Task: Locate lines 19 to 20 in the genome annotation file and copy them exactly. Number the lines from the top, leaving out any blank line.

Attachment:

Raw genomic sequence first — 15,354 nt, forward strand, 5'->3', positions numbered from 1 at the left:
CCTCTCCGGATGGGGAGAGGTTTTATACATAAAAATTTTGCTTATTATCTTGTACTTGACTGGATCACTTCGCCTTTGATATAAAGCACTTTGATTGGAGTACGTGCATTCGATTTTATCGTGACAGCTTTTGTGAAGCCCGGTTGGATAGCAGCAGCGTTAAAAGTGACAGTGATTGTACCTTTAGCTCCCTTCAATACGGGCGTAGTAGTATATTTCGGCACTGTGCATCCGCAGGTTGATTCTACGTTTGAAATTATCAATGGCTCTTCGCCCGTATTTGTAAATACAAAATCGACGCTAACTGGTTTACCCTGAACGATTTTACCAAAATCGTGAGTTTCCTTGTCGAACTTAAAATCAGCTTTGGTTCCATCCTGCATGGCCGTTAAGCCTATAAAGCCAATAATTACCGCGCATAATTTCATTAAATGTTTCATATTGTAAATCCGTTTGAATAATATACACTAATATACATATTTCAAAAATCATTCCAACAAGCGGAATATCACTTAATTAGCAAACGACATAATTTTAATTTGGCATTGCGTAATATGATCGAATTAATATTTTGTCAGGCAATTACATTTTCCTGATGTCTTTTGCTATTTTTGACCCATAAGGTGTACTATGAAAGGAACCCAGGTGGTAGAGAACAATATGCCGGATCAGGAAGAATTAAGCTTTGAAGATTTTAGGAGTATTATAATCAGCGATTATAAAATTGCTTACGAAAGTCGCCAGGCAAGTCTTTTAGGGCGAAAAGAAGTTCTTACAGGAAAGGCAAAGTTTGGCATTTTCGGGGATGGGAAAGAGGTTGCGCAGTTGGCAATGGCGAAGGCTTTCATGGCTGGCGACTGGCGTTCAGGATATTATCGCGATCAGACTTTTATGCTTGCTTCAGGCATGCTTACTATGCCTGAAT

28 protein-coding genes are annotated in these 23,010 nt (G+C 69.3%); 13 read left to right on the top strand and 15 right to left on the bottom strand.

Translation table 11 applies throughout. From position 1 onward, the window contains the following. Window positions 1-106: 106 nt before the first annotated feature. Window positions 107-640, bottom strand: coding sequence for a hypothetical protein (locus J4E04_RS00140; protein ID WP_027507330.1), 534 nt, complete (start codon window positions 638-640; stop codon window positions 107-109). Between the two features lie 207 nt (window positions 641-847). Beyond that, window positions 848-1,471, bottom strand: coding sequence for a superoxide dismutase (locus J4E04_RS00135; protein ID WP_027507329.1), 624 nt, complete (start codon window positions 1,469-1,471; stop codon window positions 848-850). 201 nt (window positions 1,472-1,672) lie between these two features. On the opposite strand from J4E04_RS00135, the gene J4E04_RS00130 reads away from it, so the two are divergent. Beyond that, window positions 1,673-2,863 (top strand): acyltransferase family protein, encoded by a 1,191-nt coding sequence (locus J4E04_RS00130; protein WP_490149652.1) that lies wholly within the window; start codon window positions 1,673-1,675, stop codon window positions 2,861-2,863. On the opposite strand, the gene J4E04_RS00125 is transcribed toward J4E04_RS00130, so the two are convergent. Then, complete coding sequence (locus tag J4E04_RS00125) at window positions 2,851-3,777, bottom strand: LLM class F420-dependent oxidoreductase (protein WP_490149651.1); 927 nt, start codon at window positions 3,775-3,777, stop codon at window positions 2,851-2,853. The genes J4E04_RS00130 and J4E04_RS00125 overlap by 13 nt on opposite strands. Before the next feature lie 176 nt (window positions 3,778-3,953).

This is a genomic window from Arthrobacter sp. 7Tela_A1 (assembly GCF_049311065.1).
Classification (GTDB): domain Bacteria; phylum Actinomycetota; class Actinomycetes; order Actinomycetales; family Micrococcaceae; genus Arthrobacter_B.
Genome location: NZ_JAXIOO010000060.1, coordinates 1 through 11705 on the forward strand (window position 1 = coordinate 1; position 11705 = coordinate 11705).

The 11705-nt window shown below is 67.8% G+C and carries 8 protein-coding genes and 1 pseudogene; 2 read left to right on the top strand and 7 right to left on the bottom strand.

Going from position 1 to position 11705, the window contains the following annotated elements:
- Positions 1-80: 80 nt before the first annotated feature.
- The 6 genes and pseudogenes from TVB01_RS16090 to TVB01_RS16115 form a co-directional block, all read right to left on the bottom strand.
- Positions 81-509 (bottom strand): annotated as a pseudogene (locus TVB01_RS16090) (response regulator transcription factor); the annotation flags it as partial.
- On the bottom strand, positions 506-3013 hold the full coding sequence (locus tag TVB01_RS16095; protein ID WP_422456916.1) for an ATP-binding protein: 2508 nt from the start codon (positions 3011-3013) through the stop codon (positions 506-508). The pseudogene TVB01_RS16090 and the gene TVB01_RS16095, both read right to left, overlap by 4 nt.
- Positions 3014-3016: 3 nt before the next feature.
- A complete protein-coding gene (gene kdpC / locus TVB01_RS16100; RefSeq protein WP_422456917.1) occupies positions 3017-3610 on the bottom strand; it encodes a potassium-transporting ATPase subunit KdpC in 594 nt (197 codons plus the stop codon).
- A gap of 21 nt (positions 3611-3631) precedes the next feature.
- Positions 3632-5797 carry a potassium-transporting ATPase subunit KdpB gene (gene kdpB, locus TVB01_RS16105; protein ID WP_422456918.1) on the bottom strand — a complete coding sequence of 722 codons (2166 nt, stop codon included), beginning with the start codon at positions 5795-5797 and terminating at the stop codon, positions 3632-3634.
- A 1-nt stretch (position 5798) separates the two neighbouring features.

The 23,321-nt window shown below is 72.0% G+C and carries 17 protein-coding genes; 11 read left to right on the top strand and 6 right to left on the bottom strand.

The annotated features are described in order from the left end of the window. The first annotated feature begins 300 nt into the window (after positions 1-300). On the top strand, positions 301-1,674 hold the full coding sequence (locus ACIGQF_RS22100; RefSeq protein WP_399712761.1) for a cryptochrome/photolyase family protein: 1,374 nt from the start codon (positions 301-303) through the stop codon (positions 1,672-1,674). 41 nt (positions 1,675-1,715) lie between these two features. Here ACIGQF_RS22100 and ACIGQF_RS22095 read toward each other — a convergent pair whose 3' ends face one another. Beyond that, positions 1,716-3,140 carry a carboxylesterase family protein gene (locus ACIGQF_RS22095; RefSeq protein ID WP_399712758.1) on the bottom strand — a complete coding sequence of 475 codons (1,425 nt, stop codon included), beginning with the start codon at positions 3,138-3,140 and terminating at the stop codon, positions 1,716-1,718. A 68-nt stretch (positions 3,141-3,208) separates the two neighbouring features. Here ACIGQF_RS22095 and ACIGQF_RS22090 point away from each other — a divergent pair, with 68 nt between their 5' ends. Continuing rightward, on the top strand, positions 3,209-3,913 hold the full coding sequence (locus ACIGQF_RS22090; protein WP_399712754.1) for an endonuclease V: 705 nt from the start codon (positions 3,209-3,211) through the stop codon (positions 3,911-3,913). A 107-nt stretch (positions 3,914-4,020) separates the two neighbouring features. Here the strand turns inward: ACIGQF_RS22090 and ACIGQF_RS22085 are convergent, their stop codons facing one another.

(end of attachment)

The 23,321-nt window shown below is 72.0% G+C and carries 17 protein-coding genes; 11 read left to right on the top strand and 6 right to left on the bottom strand.

The annotated features are described in order from the left end of the window. The first annotated feature begins 300 nt into the window (after positions 1-300). On the top strand, positions 301-1,674 hold the full coding sequence (locus ACIGQF_RS22100; RefSeq protein WP_399712761.1) for a cryptochrome/photolyase family protein: 1,374 nt from the start codon (positions 301-303) through the stop codon (positions 1,672-1,674). 41 nt (positions 1,675-1,715) lie between these two features. Here ACIGQF_RS22100 and ACIGQF_RS22095 read toward each other — a convergent pair whose 3' ends face one another. Beyond that, positions 1,716-3,140 carry a carboxylesterase family protein gene (locus ACIGQF_RS22095; RefSeq protein ID WP_399712758.1) on the bottom strand — a complete coding sequence of 475 codons (1,425 nt, stop codon included), beginning with the start codon at positions 3,138-3,140 and terminating at the stop codon, positions 1,716-1,718. A 68-nt stretch (positions 3,141-3,208) separates the two neighbouring features. Here ACIGQF_RS22095 and ACIGQF_RS22090 point away from each other — a divergent pair, with 68 nt between their 5' ends. Continuing rightward, on the top strand, positions 3,209-3,913 hold the full coding sequence (locus ACIGQF_RS22090; protein WP_399712754.1) for an endonuclease V: 705 nt from the start codon (positions 3,209-3,211) through the stop codon (positions 3,911-3,913). A 107-nt stretch (positions 3,914-4,020) separates the two neighbouring features. Here the strand turns inward: ACIGQF_RS22090 and ACIGQF_RS22085 are convergent, their stop codons facing one another.